Diwali is traditionally regarded as one of the most auspicious days of the Hindu calendar, and many Indians believe investments made on the day or around this period will yield significant returns. However, India’s economy has slowed in recent months, with GDP growth falling to 5 per cent in the June quarter, as compared to 8 per cent in the corresponding period in 2018, following a sharp deceleration in consumer demand and lower investment. Revival measures have been announced but some Indian expats in the UAE remain worried.
While some may consider it gloomy, in reality the economy is just shredding unhealthy fat, and the bad body vitals have been diagnosed for correction.
“Slow GDP growth, financial stress and weak job creation are the new stress blocks being discussed across tea stalls and dining rooms in India,” agrees veteran banker and serial investor Dr Sharad Nair, Founder and Director of the UAE-based Apex Advisors, who nevertheless takes an optimistic view of the macroeconomic situation. “While some may consider it gloomy, in reality the economy is just shredding unhealthy fat, and the bad body vitals have been diagnosed for correction.”
He expects government action to pay off in a number of ways. “The flood of new capital as a result of the new tax bonus will be deployed back into the business or to create new business and new jobs. The Indian economy will jump to over 7 per cent GDP growth by the first quarter of 2020.”
Those figures are in line with IMF estimates. The global advisory body lowered its growth forecast for the current financial year to 6.1 per cent but said the Indian economy would rebound to 7 per cent over the 2020-21 financial year.
In the short term, however, there are a number of risks ahead on account of global economic trends, says Jagdish S Golani, Senior Executive Financial Planning Consultant at Nexus Insurance Brokers in Dubai. “Expect stock markets to fall further and more rapidly on speculation that economic growth will be hurt by the ongoing trade war between the US and China,” he tells GN Focus.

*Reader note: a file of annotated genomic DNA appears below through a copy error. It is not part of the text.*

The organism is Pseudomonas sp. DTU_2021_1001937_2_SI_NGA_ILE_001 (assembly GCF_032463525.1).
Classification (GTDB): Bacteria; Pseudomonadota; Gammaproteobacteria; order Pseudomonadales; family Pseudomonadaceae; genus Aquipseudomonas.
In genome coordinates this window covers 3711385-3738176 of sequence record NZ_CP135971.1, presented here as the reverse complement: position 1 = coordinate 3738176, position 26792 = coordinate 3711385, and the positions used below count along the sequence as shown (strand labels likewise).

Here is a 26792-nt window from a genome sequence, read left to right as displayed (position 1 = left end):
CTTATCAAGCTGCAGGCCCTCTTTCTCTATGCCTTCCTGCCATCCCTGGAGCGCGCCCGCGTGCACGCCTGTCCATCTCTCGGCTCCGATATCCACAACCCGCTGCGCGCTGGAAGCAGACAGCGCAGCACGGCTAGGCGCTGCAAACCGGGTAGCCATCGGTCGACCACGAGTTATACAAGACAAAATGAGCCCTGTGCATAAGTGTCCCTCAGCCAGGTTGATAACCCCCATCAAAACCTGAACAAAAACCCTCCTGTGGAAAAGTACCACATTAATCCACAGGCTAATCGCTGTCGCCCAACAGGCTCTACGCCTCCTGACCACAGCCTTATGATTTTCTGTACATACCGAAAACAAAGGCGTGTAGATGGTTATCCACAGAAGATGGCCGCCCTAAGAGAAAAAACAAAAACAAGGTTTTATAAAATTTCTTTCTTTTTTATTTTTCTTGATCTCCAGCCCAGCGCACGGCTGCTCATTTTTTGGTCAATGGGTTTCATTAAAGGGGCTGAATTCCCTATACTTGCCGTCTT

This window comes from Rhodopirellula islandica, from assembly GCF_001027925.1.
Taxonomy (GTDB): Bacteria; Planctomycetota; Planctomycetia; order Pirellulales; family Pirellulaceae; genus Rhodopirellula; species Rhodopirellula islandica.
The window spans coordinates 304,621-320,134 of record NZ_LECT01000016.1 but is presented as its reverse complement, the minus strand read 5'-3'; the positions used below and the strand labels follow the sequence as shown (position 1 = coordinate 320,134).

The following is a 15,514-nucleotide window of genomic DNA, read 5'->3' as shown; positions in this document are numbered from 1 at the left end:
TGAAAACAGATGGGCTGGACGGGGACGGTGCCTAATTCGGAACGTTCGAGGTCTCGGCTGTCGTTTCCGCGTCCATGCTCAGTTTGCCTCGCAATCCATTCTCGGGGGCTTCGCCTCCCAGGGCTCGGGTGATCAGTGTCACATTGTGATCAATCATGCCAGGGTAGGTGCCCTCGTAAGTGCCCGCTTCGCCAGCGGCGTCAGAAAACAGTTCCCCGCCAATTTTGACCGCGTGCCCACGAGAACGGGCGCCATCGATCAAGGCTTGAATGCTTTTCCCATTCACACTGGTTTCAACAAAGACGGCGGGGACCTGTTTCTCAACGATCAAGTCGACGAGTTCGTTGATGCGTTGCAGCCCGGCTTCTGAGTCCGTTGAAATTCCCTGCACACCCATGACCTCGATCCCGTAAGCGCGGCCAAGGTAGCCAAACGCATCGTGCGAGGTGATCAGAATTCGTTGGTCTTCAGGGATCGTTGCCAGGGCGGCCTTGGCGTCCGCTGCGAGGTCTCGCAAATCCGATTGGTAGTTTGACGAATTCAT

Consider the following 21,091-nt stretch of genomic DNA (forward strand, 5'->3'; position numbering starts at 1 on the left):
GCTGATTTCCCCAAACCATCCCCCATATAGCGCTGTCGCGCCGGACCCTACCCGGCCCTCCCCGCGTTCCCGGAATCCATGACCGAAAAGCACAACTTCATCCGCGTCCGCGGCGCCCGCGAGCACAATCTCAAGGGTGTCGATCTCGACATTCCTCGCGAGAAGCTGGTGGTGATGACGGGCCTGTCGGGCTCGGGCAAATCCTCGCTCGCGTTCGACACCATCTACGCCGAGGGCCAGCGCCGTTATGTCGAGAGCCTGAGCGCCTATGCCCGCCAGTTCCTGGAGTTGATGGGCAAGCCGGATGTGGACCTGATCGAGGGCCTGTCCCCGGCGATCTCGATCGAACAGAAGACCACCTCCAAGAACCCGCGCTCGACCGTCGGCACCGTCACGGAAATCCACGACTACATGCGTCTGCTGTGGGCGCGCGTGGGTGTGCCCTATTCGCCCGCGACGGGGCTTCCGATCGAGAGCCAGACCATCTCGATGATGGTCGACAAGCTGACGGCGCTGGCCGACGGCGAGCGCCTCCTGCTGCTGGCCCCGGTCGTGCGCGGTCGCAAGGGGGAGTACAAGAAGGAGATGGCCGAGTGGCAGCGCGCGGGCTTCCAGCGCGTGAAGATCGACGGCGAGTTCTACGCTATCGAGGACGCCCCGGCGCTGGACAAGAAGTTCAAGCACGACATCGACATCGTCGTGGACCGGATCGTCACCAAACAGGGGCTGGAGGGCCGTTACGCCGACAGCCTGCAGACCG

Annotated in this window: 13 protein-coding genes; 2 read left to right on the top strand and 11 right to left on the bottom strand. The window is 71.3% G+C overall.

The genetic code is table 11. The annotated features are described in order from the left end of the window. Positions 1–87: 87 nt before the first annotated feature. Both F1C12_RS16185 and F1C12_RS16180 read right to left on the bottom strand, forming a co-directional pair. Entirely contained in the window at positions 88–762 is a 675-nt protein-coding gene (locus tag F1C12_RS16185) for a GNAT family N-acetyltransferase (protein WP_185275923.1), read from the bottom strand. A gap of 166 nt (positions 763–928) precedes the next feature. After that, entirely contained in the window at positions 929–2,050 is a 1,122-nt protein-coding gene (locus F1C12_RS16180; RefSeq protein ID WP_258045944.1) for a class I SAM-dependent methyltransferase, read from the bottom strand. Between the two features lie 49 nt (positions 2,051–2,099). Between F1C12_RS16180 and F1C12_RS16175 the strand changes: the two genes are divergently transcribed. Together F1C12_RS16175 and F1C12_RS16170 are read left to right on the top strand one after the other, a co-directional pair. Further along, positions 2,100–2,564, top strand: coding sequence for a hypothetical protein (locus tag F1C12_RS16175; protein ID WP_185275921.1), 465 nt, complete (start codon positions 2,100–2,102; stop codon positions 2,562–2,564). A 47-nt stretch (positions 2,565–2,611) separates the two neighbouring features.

Good capital appreciation and rental yield have increased NRI demand for Grade A offices, IT parks and logistics centres.
“That said, there are short-term upside risks for this forecast as the central bank action to add monetary liquidity into the financial system may make it cheaper for companies to borrow and investors to take loans to leverage their stock portfolios thus boosting stocks.”
Against this backdrop, our experts offer their views on some asset classes ahead of Diwali 2019.
“NRIs looking for end-use may get a good deal in the residential segment given the current slowdown and the depreciation of the rupee. Real estate is an illiquid asset class and faces risks such as construction delays and developer default,” Golani says. India’s commercial office property presents a potentially profitable alternative this Diwali. “Good capital appreciation and rental yield have increased NRI demand for Grade A offices, IT parks and logistics centres,” says Golani. “A good commercial property can give an average rental yield of 6-10 per cent against the current residential property rental yield of 1.5-3.5 per cent.”
Dr Nair says that while the establishment of the Real Estate Regulatory Authority in each state offers security against unscrupulous developers, it’s important for NRIs to purchase property based on recommendations from family and friends and on on-ground research.
Indian stock markets will be open for an auspicious Diwali mahurat trading session on October 27 this year. NRIs looking to make investments at this time should adopt a decent position in consumption, banking, and automobile companies, Golani says. All three sectors have been badly hit in recent months, presenting a significant buying opportunity. “With the festive season around the corner, private consumption is expected to rise,” he says. For anyone looking to profit from Indian equity markets during the mahurat trading session, he advises looking to brokerages’ buy calls with fixed target and stop-loss prices, and then monitoring asset performance until either limit is reached.
Alternatively, look to Exchange Tracker Funds (ETFs) linked to the Nifty and Sensex indices in India, Dr Nair advises. “ETFs will ensure you make the same gain/loss linked to major indices performance with lower costs than conventional mutual funds.”
“Mutual funds are preferred over the short to medium term, below which investors should look at term deposits,” says Golani. “The short duration fund category, which invest in instruments between one to three years, have offered 5.73 per cent in the last year. Conservative investors can look to debt funds instead, often considered relatively safer as investment instruments.”
Nair cautions against blindly investing in star performers that offer above-market returns as this may not be sustainable over the long term.
Buying gold during festive occassions is an Indian tradition, Golani says investors may want to look elsewhere this year. “Gold has soared in 2019, hitting a six-year high in dollar terms,” he explains. Nair agrees. “It is prudent to buy gold as a token of good luck, but keep it limited to jewellery for your wardrobe.”